Lucid Culture

JAZZ, CLASSICAL MUSIC AND THE ARTS IN NEW YORK CITY

Song of the Day 5/3/10

The best 666 songs of alltime countdown continues every day, all the way to #1. Monday’s song is #87:

Radio Birdman – I-94

Regrettably common American experience set to a savage, chromatic garage-punk tune –  kid discovers that college has ruined his old friend:

I bought you a case of Stroh’s
You never drank ’em down
You keep drinking Rolling Rock
You know I can’t hang round

This was 1979. Stroh’s wasn’t owned by Coors or available much further east of Michigan, and this being before the age of microbrews, beer lovers couldn’t get enough of it. Rolling Rock, on the other hand, had already become a staple of fratboy bars from Massachusetts down to the Carolinas. The song is on the classic Radios Appear album – as you might have noticed by now, most of the songs on that record are on this list.

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May 3, 2010 Posted by | lists, Music, music, concert, rock music | , , , , , , , , , , , , , , , , , , , , , , , , , , , , , , , , | Leave a comment

CD Review: The Salvatore Bonafede Trio – Sicilian Opening

Italian jazz pianist Salvatore Bonafede blends diverse classic styles and pensive European melodies along with the occasional rustic Sicilian accent into a strikingly memorable, hummable mix on this new cd. In the style of another eminently catchy current composer, JD Allen, pretty much everything here clocks in at under five minutes, sometimes considerably less. Yet as indelible as the compositions are, the playing is impeccably tasteful and understated – if anything, these guys could cut loose a lot more if they felt like it.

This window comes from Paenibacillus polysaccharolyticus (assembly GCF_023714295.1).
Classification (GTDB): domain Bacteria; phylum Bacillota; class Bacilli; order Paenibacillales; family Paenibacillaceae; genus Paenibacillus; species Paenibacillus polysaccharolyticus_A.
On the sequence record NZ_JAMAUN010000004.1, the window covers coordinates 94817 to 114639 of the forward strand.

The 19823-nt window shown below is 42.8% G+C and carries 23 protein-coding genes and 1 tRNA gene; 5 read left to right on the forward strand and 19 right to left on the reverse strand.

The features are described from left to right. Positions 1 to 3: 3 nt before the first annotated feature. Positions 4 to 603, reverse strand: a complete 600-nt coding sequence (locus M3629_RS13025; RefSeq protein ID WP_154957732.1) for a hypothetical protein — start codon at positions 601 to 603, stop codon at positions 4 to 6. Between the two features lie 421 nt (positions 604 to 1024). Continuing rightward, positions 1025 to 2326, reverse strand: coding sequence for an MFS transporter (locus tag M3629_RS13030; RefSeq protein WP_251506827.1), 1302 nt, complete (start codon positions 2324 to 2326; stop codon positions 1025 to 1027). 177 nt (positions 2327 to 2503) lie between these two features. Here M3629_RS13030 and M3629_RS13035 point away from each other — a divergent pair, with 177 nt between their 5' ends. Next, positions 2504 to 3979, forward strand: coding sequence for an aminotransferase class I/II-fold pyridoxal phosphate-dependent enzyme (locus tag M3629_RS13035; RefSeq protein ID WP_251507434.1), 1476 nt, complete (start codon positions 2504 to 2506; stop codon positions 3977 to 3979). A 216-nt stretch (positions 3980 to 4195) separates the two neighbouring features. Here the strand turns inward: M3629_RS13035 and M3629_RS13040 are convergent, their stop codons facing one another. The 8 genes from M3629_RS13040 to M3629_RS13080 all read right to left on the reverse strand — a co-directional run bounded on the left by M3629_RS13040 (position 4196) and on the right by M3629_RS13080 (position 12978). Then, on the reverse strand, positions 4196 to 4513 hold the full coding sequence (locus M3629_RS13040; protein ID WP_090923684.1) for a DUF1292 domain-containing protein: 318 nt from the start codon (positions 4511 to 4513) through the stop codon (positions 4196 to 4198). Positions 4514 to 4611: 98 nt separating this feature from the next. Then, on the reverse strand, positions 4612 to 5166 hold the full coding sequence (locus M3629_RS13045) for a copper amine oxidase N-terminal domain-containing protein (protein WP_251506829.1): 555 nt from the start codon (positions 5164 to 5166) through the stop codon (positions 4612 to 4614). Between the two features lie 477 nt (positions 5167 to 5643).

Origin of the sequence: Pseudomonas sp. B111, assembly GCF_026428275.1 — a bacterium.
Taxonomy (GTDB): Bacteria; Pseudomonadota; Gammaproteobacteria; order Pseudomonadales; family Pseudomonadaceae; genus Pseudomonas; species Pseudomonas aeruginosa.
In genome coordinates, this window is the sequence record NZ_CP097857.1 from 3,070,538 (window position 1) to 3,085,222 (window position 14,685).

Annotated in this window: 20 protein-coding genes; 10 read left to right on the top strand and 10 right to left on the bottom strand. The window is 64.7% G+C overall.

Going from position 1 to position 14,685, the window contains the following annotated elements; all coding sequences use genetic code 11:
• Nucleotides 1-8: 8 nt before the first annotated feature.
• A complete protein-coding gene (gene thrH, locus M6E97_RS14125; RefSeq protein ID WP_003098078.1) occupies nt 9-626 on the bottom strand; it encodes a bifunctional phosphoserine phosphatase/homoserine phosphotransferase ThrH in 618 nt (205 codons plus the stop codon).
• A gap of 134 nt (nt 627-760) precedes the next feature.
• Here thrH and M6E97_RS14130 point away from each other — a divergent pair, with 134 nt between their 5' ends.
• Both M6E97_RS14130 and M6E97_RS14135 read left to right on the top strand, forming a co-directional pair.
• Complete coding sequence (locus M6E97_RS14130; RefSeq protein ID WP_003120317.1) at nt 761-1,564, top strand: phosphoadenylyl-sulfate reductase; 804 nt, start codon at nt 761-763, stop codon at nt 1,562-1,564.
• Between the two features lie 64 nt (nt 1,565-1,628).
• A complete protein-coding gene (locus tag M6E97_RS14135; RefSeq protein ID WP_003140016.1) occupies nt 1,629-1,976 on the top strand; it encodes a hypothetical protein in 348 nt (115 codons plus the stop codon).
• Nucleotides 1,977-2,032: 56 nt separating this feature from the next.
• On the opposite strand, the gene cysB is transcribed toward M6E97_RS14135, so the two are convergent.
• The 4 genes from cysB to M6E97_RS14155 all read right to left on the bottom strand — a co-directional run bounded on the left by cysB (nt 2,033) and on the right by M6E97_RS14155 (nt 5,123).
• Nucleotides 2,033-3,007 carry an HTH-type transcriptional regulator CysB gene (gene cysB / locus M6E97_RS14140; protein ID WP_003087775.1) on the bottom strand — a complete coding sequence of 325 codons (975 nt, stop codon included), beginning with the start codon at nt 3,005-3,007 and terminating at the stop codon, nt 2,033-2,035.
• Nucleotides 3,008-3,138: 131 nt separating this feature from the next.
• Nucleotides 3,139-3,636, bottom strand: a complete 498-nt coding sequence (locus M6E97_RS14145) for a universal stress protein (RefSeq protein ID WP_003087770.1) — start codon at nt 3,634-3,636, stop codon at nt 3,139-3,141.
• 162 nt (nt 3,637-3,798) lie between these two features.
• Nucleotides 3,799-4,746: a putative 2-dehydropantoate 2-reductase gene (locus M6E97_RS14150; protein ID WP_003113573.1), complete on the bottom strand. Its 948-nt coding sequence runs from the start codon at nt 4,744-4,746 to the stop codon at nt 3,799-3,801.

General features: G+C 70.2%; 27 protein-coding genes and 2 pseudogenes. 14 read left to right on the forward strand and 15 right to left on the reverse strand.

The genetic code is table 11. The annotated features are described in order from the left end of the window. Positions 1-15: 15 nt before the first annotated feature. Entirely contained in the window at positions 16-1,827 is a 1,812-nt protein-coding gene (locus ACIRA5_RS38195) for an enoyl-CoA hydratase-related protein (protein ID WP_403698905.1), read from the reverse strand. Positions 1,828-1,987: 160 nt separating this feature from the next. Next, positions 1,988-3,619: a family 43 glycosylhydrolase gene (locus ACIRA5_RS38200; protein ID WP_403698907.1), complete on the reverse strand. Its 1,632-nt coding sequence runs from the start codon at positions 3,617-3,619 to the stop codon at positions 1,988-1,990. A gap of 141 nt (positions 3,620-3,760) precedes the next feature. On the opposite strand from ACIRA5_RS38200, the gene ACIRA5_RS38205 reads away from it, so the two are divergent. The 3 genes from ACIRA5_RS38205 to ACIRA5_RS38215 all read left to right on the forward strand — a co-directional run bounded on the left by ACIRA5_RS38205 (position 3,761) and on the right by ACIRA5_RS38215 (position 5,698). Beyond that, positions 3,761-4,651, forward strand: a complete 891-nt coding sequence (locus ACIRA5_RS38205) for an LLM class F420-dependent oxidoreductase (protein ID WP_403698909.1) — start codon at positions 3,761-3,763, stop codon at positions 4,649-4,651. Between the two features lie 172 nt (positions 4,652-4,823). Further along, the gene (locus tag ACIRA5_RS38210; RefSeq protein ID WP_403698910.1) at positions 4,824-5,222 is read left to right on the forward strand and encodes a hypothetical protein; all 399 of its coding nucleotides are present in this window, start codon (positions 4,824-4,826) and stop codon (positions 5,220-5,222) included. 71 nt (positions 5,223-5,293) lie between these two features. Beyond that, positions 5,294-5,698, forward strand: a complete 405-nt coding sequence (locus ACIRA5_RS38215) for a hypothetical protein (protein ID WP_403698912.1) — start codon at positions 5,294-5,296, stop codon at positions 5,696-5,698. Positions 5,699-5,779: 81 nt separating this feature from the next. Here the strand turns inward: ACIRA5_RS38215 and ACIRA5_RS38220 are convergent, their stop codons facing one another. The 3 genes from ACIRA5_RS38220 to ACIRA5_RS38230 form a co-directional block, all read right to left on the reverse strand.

The album opens with a jaunty New Orleans theme, quoting Brubeck liberally early on. According to the liner notes, the second cut is ostensibly Arab-influenced, but it’s basically a swaying, moody two-chord vamp into a catchy, bluesy chorus. Track three, Ideal Standard memorably addresses issues of communication or lack thereof via Bonafede’s tensely judicious minor-key phrasing. Bassist Marco Panascia maintains the vibe, voicing a solo that builds intensity as it follows Bonafede’s lines even as it brings the volume down to the lower registers. The trio follow that with a slow, expressive quasi blues, drummer Marcello Pellitteri deftly bouncing accents off the piano’s bass notes.

The warmly cinematic seventh track paints an Americana-inflected tableau evocative of the late Danny Federici’s solo work. Of the two covers here, Blackbird is a song that should be retired – no matter what Bonafede does with it, which isn’t straying particularly far from the original, you are only waiting for the moment to arrive when it’s over. But with his version of She’s Leaving Home, Bonafede really captures the understated exasperation and unspoken rage in the McCartney original. The other tracks include a tribute to Palermo that builds to the closest approximation of a scream that there is here; a hypnotic Dr. John homage, and a casually swaying number that blends gospel with an updated, martial WC Handy vibe. The album creeps up on you if you’re not paying attention – that’s how strong the melodies are.  The liner notes have an earnestness that’s often hilarious, like they’ve been babelfished backwards and forwards. Somebody get these guys a translator that speaks…that is to say, one with a voice that isn’t computer-generated.